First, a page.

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I need a regex pattern which will accommodate for the following.

I get a response from a UDP server, it's a very long string and each word is separated by \, for example:


I need the strings after \player_n\, so in the above example I would need name0, name1 and name3,

I know this is the second regex question of the day but I have the book (Mastering Regular Expressions) on order! Thank you.

UPDATE. elusive's regex pattern will suffice, and I can add the match(0) to a textbox. However, what if I want to add all the matches to the text box ?

textBox1.Text += match.Captures[0].ToString(); //this works fine.

How do I add "all" match.captures to the text box? :s sorry for being so lame, this Regex class is brand new to me .

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3 Answers 3

up vote 1 down vote accepted

i think that this test sample can help you

string inp = @"\g79g97\g879o\wot87gord\player_0\name0\g6868o\g78og89\g79g79\player_1\name1\gyuvui\yivyil\player_2\name2\g7g87\g67og9o\v78v9i7";
string rex = @"[\w]*[\\]player_[0-9]+[\\](?<name>[A-Za-z0-9]*)\b";
Regex re = new Regex(rex);
Match mat = re.Match(inp);
 for (Match m = re.Match(inp); m.Success; m = m.NextMatch())

you can take the name of the player from the m.Groups["name"]

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Try this one:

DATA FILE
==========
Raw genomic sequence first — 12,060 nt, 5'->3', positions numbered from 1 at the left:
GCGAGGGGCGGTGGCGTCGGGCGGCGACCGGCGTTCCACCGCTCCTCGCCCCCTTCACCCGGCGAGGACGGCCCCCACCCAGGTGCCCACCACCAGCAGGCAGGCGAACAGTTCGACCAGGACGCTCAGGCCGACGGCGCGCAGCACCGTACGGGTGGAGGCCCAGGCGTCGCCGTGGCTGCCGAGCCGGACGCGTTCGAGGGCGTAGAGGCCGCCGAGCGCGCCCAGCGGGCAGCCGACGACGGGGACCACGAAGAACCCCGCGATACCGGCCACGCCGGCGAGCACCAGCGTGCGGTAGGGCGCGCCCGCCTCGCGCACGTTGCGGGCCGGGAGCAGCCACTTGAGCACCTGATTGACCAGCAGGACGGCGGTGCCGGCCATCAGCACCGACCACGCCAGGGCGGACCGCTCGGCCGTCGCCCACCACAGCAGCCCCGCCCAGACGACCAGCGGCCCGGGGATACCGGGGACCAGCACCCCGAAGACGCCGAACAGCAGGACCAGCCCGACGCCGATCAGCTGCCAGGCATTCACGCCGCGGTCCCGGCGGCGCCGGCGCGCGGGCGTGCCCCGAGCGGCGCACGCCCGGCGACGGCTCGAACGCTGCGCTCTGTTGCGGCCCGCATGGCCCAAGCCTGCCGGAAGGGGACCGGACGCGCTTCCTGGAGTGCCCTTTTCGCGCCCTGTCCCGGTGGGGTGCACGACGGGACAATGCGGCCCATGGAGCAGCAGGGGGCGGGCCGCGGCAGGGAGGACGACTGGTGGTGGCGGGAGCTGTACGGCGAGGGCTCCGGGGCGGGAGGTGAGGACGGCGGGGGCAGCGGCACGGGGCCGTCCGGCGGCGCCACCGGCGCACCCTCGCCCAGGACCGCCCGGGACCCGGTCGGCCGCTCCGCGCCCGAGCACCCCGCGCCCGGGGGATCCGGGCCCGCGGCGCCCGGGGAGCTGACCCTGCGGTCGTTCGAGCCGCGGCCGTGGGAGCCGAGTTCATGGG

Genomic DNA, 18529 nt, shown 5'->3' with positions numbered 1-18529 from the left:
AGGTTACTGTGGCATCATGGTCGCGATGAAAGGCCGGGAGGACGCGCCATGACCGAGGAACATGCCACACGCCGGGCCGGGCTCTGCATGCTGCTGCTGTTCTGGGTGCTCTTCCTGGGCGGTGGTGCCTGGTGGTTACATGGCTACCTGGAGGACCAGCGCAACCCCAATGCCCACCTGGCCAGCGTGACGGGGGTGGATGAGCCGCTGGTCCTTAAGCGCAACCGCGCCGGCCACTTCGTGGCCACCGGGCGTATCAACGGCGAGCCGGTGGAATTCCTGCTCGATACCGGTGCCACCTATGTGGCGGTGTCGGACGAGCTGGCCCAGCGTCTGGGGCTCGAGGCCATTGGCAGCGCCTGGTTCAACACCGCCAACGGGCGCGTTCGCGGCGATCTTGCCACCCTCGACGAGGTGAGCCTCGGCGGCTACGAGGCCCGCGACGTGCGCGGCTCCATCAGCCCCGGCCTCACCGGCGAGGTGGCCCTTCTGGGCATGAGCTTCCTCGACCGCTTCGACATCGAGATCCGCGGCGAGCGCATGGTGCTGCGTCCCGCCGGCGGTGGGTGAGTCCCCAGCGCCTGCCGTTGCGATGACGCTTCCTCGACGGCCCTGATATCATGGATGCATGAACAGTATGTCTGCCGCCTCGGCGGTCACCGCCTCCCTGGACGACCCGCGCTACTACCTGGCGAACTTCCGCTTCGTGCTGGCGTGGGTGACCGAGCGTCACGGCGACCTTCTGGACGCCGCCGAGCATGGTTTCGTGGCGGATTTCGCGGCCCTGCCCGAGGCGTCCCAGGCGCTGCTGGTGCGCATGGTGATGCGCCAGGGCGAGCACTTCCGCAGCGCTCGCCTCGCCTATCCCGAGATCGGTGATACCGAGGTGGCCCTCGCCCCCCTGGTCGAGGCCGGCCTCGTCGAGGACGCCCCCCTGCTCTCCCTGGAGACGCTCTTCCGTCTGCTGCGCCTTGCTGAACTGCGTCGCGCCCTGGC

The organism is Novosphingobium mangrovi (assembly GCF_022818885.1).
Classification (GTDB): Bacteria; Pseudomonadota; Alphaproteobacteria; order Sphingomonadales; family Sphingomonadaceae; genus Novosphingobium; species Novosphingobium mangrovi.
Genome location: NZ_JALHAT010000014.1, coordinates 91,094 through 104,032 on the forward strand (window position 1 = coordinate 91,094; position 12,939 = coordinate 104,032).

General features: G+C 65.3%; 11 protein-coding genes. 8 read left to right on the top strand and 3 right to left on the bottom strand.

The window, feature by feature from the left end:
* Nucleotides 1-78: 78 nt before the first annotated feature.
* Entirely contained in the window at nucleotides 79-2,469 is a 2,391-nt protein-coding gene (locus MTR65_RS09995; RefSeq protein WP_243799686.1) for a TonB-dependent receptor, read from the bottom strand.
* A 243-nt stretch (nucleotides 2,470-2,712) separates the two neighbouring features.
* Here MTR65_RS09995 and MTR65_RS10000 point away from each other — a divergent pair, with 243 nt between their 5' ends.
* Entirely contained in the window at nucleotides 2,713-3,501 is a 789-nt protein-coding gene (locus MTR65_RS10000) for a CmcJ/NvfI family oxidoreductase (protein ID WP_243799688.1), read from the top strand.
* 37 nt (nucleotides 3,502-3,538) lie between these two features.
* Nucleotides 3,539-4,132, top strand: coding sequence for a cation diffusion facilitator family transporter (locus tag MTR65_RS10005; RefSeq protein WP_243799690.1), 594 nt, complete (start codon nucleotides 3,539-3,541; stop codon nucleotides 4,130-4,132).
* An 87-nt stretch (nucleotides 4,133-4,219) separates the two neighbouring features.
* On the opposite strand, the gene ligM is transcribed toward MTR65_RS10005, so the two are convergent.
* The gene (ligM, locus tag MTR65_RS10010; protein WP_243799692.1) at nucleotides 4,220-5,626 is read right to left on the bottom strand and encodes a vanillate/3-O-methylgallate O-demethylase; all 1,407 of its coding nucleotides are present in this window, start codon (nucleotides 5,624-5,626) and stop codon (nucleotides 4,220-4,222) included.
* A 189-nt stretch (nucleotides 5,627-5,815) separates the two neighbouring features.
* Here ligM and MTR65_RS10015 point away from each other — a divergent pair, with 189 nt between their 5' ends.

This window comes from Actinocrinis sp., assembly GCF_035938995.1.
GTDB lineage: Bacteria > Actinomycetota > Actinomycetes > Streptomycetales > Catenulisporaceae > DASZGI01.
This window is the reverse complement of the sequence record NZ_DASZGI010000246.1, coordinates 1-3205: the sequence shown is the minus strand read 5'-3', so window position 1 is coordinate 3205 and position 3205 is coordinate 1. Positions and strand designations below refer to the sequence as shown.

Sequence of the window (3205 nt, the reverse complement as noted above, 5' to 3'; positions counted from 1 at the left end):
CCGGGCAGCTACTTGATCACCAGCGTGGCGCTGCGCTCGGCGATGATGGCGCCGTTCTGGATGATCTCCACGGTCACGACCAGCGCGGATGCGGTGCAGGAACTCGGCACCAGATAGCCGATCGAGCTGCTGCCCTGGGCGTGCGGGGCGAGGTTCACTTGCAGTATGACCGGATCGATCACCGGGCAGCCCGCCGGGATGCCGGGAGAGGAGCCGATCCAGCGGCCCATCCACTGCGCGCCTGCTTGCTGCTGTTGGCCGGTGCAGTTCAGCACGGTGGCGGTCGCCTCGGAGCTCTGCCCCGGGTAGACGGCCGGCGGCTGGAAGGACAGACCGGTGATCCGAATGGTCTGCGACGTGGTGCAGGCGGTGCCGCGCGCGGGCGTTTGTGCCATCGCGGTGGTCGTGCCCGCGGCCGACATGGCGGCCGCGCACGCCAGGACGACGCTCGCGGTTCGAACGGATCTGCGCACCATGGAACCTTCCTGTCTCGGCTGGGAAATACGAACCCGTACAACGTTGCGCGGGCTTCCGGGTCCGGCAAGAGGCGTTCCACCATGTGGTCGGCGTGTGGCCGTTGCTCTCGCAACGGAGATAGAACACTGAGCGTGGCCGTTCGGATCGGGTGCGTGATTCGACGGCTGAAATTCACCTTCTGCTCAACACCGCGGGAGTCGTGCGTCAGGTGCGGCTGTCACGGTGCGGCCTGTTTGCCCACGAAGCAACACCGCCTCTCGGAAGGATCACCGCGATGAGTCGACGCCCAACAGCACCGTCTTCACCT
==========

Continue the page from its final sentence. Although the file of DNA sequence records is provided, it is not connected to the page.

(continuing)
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+1 -- Hint: for regular expressions, it's best to post the pure expression without language specific additions. Like in this case, the regex literal notation /slashes/ are not meaningful in C#. –  Tomalak Sep 9 '10 at 18:44
Thanks for your addition! I used them in Perl for my entire life, so delimiters seem quite natural to me. –  jwueller Sep 9 '10 at 18:45
it didnt work, but if i remove the "/" from each end, i get a match "\player_n\playername\" .. which is ok, but i would prefer just "playername" by itself –  brux Sep 9 '10 at 18:46
You need to use the first match group. I do not know how this works in C#, but this is not too difficult in any other language that knows about regular expressions. –  jwueller Sep 9 '10 at 18:47
@brux: See regular-expressions.info/dotnet.html to get a quick overview (how to handle groups is explained there as well). –  Tomalak Sep 9 '10 at 18:52

To get only the player name, you could use:


This (?<=\\player_\d+\\) is something called a positive look-behind. It makes sure that the actual match [^\\]+ is preceded by the expression in the parentheses.

In this case, it's even specific to only a few regex engines (.NET being among them, luckily), in that it contains a variable length expression (due to \d+). Most regex engines only support fixed-length look-behind.

In any case, look-behind is not necessarily the best approach to this problem, match groups are simpler easier to read.

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hi tomolak, im going with the regex posted by elusive since it works ok. but if i try and add the second match to the textbox i get an "out of range error". if i remove that line the first match (0) is added ok. in the string i compare to the pattern, there are about 8 playernames :s –  brux Sep 9 '10 at 19:15
@brux: If you get "out of range" errors you are doing it wrong anyway. Always do range checks in your code. –  Tomalak Sep 9 '10 at 19:32

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